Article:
Demonstrators in Russia insisted on righting pervasive nuclear defects

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Activists across Russia used the 26th anniversary of the disaster at Chernobyl to spotlight ongoing problems in the country’s ailing nuclear industry - many of which demonstrators say could lead to a Chernobyl two as government and industry officials persistently ignore the lessons of Fukushima.

In Moscow, activists gathered outside the headquarters of Rosatom, Russia’s state nuclear corporation, demanding that dangerous high-power reactor experiments at Murmansk’s Kola Nuclear Power Plant (NPP) cease, and that Chernobyl-style RBMK 1000 reactors, 11 of which still function in Russia, be taken off the grid.

This also was the call of the local Murmansk activist organization Nature and Youth (Priroda I Molodezh), which gathered on a central square in that city to demand a cease to lifespan extensions for the aged reactors at Kola NPP and the planned power-boosting experiment at Kola’s No. 4 reactor. Engineers plan to run the reactor at 107 percent its design capacity.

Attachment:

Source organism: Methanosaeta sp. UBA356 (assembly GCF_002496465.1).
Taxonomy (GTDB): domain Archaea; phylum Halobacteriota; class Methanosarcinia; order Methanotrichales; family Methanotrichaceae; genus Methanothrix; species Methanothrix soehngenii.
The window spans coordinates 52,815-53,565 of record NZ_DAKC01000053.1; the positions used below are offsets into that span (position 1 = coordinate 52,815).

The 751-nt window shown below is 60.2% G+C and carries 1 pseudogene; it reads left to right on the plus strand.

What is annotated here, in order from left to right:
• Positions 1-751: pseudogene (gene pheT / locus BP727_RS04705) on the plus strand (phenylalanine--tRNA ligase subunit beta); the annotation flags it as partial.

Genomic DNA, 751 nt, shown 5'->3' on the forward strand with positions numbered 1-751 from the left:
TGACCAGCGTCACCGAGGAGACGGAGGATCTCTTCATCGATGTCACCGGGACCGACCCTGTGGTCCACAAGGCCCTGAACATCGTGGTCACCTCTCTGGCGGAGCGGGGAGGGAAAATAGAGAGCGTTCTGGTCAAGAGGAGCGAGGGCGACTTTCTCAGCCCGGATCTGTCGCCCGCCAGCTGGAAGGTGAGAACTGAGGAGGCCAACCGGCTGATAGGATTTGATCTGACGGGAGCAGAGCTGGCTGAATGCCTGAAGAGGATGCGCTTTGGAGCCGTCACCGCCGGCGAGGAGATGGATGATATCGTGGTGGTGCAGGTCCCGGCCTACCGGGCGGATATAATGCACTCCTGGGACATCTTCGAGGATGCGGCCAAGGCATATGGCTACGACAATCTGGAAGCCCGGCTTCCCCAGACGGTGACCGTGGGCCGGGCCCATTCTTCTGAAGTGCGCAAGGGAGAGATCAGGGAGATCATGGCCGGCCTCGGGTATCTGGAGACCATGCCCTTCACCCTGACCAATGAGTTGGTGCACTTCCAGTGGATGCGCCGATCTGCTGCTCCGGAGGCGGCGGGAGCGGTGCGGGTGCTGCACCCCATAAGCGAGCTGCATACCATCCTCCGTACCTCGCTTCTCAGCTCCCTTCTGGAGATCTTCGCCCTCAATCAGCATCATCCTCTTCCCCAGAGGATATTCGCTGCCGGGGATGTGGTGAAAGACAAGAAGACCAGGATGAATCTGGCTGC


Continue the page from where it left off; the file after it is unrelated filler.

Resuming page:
Activists gathered in Moscow unfurled banners reading "Save the world from the peaceful atom," and passed out leaflets pointing out that the design of the RMBK 1000 reactor is fatally flawed and that the cause of the accident was due to an experiment to see how the plant would operate if it lost power.

The leaflets noted that "Rosatom continues to behave as if Chernobyl or Fukushima never took place. This irresponsible policy is dangerous and can lead to new accidents." They noted that Leningrad NPP, Kursk NPP, and Smolensnk NPP all continued to operate RBMK-1000 reactors, and that despite recent efforts to improve their design, they "must be stopped as soon as possible to avoid a repeat of the Chernobyl scenario." Instead, they said, Rosatom was handing out engineered lifespan extensions for these reactors. According to Andrey Ozharovsky, Rosatom is running 18 reactors at five NPPs on extended engineered lifespans - seven of which are of the RBMK type.

"Russia should stop financing Rosatom and the funds should be put toward the use of environmentally clean renewable energy sources such as wind, solar and tidal power," said Yaroslav Nikitenko from Russia’s Habitat (Sreda Obitanie) group. "Our country is lagging behind in this first of all because huge government funding is spent on supporting the nuclear industry."

Moscow protesters sent an appeal to the Russian government to "stop believing the fairy tales about the benefits of nuclear energy and adopt a gradual program systematically decreasing Russia’s dependence on nuclear power."

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